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Popups suck right? So why do so many of your favorite sites use them? If you don't know, popups are those little annoying boxes that pop up or out at you while you're comfortably reading a site. They are those things that interrupt your shopping or surfing experience and force you to find that little tiny X button to close them. They are annoying and rude and... they work. Really, really well.
In this post, we're going to tell you why you must implement a popup for your store, the pros and cons of having a popup and the best practices to get the most from it.
Let's pop right into it.
The purpose of a popup is to provide a very strong call-to-action. This action might be an announcement or sale you want to the visitor to know about, but more often than not, it's to collect email addresses. Test after test has proven that popups work extremely well. In one test, popups drove 1,375% more email captures vs. a sidebar opt-in form.
In another test, a website was receiving only 10 to 15 subscribers per day despite getting over 44,000 unique visitors each day. After implementing a popup with a 60 second delay, they began receiving 100-150 emails per day.
Why would you want to collect email addresses?
In a previous post, we talked about how your store is like a bucket of water with a lot of holes in it. You spend time and money to keep filling the bucket with water (visitors) but the majority (99% if you have an average 1% conversion rate) falls out of the holes and are gone, usually forever. This is obviously counter-intuitive to a successful business. Keeping people in the bucket and being able to bring back those that fall out is really important to running a long term successful business.
By collecting email address of visitors, you get a second and maybe third chance to bring them back and convert them to a customer with effective email marketing campaigns.
So why email? Why not try to get them to follow on Facebook or Twitter instead?
If you've followed the Shopfy blog for a while you'll already know the answer to this question. Email converts better than any other channel. In fact, email has an ROI of around 4,300%, according to the Direct Marketing Association.
That's because your customer's email inbox is their most personal online environment and getting permission to message them there provides you with a level of distraction-free attention for your message that you just can't get on other channels.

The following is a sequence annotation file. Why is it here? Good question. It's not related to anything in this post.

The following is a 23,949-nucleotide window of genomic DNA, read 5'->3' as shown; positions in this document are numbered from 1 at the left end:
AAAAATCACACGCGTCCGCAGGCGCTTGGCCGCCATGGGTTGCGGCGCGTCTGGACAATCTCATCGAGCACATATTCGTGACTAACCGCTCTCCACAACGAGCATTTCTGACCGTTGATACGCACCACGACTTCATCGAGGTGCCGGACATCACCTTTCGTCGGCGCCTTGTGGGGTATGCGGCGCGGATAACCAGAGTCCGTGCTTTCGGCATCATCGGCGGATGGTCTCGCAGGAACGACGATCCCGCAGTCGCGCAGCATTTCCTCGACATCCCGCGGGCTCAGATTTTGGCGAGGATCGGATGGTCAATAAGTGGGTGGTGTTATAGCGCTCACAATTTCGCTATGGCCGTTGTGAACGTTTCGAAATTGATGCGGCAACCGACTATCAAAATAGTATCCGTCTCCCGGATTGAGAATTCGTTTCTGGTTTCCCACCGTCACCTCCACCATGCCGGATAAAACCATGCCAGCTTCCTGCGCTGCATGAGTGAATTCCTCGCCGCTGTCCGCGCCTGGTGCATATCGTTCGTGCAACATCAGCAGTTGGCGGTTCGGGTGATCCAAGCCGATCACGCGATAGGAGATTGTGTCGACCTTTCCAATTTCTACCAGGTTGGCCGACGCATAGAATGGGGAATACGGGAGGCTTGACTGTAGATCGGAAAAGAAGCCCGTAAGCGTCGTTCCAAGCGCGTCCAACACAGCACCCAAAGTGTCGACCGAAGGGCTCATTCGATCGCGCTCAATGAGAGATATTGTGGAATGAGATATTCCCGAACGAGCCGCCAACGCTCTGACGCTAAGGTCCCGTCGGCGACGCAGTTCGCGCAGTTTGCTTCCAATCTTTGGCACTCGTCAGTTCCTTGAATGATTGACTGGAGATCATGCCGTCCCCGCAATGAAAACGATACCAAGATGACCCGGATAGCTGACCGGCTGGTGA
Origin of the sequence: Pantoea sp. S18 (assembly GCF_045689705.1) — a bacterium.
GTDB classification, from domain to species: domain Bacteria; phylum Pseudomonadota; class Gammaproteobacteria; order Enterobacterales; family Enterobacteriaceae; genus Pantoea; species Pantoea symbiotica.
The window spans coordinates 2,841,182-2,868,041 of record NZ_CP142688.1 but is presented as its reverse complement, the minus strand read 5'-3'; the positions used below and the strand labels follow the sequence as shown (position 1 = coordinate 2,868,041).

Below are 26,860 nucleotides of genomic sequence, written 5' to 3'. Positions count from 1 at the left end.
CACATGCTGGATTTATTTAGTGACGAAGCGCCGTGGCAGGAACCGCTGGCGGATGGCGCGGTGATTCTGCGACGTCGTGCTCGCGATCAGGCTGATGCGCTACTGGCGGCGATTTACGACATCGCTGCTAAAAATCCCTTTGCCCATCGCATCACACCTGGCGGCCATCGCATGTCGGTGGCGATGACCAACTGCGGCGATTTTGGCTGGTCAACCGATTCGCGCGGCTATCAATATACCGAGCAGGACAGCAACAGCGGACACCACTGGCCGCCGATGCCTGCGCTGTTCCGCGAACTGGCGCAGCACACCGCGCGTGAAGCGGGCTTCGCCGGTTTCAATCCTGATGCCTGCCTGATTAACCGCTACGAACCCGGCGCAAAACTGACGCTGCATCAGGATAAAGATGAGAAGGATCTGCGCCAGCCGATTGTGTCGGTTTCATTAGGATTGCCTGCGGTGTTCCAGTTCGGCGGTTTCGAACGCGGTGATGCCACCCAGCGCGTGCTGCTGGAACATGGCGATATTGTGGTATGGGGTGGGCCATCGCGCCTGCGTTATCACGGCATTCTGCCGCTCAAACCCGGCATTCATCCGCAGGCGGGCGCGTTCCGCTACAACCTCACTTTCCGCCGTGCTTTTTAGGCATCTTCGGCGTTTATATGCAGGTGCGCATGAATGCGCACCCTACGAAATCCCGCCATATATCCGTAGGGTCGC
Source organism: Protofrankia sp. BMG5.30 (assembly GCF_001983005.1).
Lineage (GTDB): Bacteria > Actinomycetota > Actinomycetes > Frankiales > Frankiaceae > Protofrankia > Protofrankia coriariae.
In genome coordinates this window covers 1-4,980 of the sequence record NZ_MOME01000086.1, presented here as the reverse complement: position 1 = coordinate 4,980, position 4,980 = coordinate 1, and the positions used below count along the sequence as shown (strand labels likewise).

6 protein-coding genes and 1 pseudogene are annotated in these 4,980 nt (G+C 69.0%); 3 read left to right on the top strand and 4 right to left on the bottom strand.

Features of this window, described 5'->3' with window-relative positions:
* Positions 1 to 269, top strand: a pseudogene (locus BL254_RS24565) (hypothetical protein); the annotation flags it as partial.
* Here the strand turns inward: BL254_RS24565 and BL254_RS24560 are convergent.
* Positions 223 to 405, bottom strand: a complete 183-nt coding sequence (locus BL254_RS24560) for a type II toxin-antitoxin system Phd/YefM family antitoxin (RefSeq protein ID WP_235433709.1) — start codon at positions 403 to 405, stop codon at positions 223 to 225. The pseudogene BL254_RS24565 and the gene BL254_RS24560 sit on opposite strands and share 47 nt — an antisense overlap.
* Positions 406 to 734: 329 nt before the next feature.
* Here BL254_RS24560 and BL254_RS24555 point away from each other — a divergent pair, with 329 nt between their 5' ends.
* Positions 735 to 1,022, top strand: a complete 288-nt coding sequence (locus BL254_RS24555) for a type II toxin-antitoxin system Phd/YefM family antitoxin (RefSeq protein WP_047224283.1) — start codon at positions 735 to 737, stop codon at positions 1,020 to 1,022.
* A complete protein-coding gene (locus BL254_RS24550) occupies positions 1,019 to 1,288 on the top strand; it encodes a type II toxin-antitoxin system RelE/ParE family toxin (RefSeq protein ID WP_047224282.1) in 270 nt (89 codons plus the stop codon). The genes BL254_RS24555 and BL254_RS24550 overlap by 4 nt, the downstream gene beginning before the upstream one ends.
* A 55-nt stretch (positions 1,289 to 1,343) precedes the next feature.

The Darkside Of Popups
So with so much compelling evidence that popups work, why isn't everyone using them? Well, it's not all unicorns and rainbows. There are disadvantages to using popups on your site that you should be aware of before making a final decision to use them.
Let's take a look at some of the disadvantages below:
Disadvantages Of Using Popups
- Many visitors, especially those who are familiar with internet technologies, don't like popups. Some people dislike them so much, the will immediately exit a site with a popup.
- Some popups, especially those which contain scripts, might slow your page load time down which is a factor in conversions as well as SEO.
- Anything less than the right message at the right time can be annoying and distract visitors from their experience.
Types of Popups
There are several ways to display your popup based on visitor actions. Let's take a look at some of the most popular below:
- Timed-Based - This method will show your popup after a predetermined amount of time. A time-based popup can work well if you set it to 60 seconds or greater, as you know at that point you are showing it to someone thats been engaged with your site for a while and more committed.
- Content-Based - Content-based popup will only show your popup on specified pages.
- Scroll-Based - A scroll-based popup will show your popup when a user has scrolled a specific percentage of the way down your page. This is commonly used on blog posts and is similar to the timed method as you are only showing your popup to someone who has engaged with your page a specific amount.
- Exit-Intent - An exit-intent popup only shows when a visitor is about to leave your site. Using cursor tracking, the popup app will determine when someone is about to click the back or close button on their browser and show your popup in a last ditch attempt to get an email address or offer a discount before the visitor leaves your site.
- Pop-Out - A pop-out is a slightly different version of a popup. Instead of popping up and blocking the visitors surfing experience, it pops out of the side of the browser but still allows the visitor to continue browsing.